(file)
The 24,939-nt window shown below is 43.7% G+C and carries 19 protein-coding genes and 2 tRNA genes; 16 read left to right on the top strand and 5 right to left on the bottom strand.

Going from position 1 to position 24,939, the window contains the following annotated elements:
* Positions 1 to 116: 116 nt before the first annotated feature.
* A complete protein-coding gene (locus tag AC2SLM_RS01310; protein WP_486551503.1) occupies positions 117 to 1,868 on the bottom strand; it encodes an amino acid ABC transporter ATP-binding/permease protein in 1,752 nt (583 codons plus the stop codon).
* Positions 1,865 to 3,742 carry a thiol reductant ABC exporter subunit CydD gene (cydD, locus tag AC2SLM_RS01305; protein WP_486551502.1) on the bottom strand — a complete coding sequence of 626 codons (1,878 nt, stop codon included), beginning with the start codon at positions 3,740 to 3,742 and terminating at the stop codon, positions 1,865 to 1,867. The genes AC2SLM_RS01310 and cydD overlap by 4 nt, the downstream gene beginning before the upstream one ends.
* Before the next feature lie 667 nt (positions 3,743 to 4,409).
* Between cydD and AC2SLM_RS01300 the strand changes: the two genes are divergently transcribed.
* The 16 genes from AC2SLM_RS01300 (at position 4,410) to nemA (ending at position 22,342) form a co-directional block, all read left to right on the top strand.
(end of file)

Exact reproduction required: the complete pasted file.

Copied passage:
The 24,939-nt window shown below is 43.7% G+C and carries 19 protein-coding genes and 2 tRNA genes; 16 read left to right on the top strand and 5 right to left on the bottom strand.

Going from position 1 to position 24,939, the window contains the following annotated elements:
* Positions 1 to 116: 116 nt before the first annotated feature.
* A complete protein-coding gene (locus tag AC2SLM_RS01310; protein WP_486551503.1) occupies positions 117 to 1,868 on the bottom strand; it encodes an amino acid ABC transporter ATP-binding/permease protein in 1,752 nt (583 codons plus the stop codon).
* Positions 1,865 to 3,742 carry a thiol reductant ABC exporter subunit CydD gene (cydD, locus tag AC2SLM_RS01305; protein WP_486551502.1) on the bottom strand — a complete coding sequence of 626 codons (1,878 nt, stop codon included), beginning with the start codon at positions 3,740 to 3,742 and terminating at the stop codon, positions 1,865 to 1,867. The genes AC2SLM_RS01310 and cydD overlap by 4 nt, the downstream gene beginning before the upstream one ends.
* Before the next feature lie 667 nt (positions 3,743 to 4,409).
* Between cydD and AC2SLM_RS01300 the strand changes: the two genes are divergently transcribed.
* The 16 genes from AC2SLM_RS01300 (at position 4,410) to nemA (ending at position 22,342) form a co-directional block, all read left to right on the top strand.